A $ 10 bill with a portrait of Halifax – Viola Desmond is expected to circulate in a week 72 years after it was evacuated from a white private space in a movie theater in New Glasgow, New South Wales.
Citizenship pioneers and businessmen are Canadian women who first appeared on the historic north end of Halifax, one of Canada's oldest black communities, and in banknotes regularly circulated to show Desmond's first salon site.
Irvine Carvery, a prominent member of Northern Halifax and a former Board member of the Board of Education, said the bill included a black woman as a "historic moment" in the memo, delighted to pay tribute to her.
"It means that African Americans are recognized for their longstanding struggles over the years," he said.
"When she refused to give up her place in New Glasgow, it was the grand prize, so putting her on the bill is a recognition that that struggle is real and continues to this day."
Carvery (65) hopes to see a memorial marker at home, throwing stones at her childhood home in Desmond, north of Halifax.
November 8, 1946 – Nearly 10 years before Rosa Parks refused to abandon her separation bus in Alabama – Desmond was arrested and arrested by the police at the Roseland Theater and imprisoned for 12 hours in prison and fined Has been imposed.
It will take 63 years for Nova Scotia to demand a death apology and amnesty for the death of 1965.
Carvery added that the new legislation would encourage young girls to pursue dreams, fight against injustice, and believe that Desmond is going to raise awareness of who she is and what she accomplishes.
"I would like people to know what her story is about through the viola bill because there are still a lot of people who do not know who she is and her abbreviation."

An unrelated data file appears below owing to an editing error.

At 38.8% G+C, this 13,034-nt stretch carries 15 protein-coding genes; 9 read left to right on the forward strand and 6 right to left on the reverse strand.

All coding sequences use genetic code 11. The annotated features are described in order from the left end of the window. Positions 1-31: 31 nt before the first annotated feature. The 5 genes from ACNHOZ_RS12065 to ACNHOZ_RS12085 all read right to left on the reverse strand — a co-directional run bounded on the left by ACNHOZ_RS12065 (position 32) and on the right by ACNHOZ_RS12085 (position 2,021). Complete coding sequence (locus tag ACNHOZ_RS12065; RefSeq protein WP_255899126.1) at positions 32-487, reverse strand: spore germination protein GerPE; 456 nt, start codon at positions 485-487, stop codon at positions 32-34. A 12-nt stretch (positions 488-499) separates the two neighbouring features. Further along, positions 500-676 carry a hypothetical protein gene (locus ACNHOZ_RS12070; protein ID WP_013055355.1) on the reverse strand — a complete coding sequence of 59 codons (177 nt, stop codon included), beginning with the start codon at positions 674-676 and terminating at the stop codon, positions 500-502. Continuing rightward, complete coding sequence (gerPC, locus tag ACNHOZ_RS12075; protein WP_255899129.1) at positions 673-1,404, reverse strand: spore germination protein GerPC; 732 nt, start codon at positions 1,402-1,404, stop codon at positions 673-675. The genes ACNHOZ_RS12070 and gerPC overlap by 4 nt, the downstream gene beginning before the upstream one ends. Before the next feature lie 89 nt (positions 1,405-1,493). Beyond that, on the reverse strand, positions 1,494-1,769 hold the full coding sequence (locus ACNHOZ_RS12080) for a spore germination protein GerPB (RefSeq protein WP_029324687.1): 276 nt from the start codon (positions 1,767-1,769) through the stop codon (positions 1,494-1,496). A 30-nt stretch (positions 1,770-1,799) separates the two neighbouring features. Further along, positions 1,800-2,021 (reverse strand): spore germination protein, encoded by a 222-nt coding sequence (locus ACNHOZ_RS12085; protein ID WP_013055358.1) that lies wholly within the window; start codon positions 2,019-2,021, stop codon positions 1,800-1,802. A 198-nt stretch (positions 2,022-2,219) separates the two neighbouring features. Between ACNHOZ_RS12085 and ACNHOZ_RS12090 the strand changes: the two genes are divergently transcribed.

"If we borrowed a $ 10 bill, who is that person? Let 's do a little research.
Desmond has taken the bill through a contest for the Canadian bank's website and public opinion polls.
The map on the back of Desmond's portrait includes a stretch of Gottingen Street, the main drag on the northern tip of the city, which eventually opened up a salon as part of a business to expand into its cosmetics and beauty salons. A mentor for black women across the country.
Her sister, Wanda Robson, said she had fought to overcome many of her career challenges when she could not study in Halifax because of her color, training as a hairdresser in Montreal, Atlantic City, New York. skin.
The bill was first announced by Finance Minister Bill Morneau and Bank of Canada Governor Stephen Poloz at a ceremony held at the Halifax Central Library on International Women's Day in Halifax on March 8.
At the time, the Bank of Canada said in a new banking document that the community in which Desmond lived and worked was "a valuable source of support while fighting for justice."
They said the $ 10 bill would be Canada's first vertical banknote, saying it would allow Desmond's more famous image and differentiate it from the current polymer bill.
The memo includes photographs of the Canadian Human Rights Museum, excerpts of the Canadian Human Rights and Freedoms Charter, and eagle feathers. The Bank of Canada "Continuously Travels Canada to Recognize Aboriginal Rights and Freedoms."
The new $ 10 bill has been a series of posthumous deeds in Desmond in recent years. In June, the Hollywood Hall of Fame in Canada was unveiled for her at the Halifax ferry terminal.
In 2016, following the online contest, the new Halifax harbor ferry in Desmond was selected.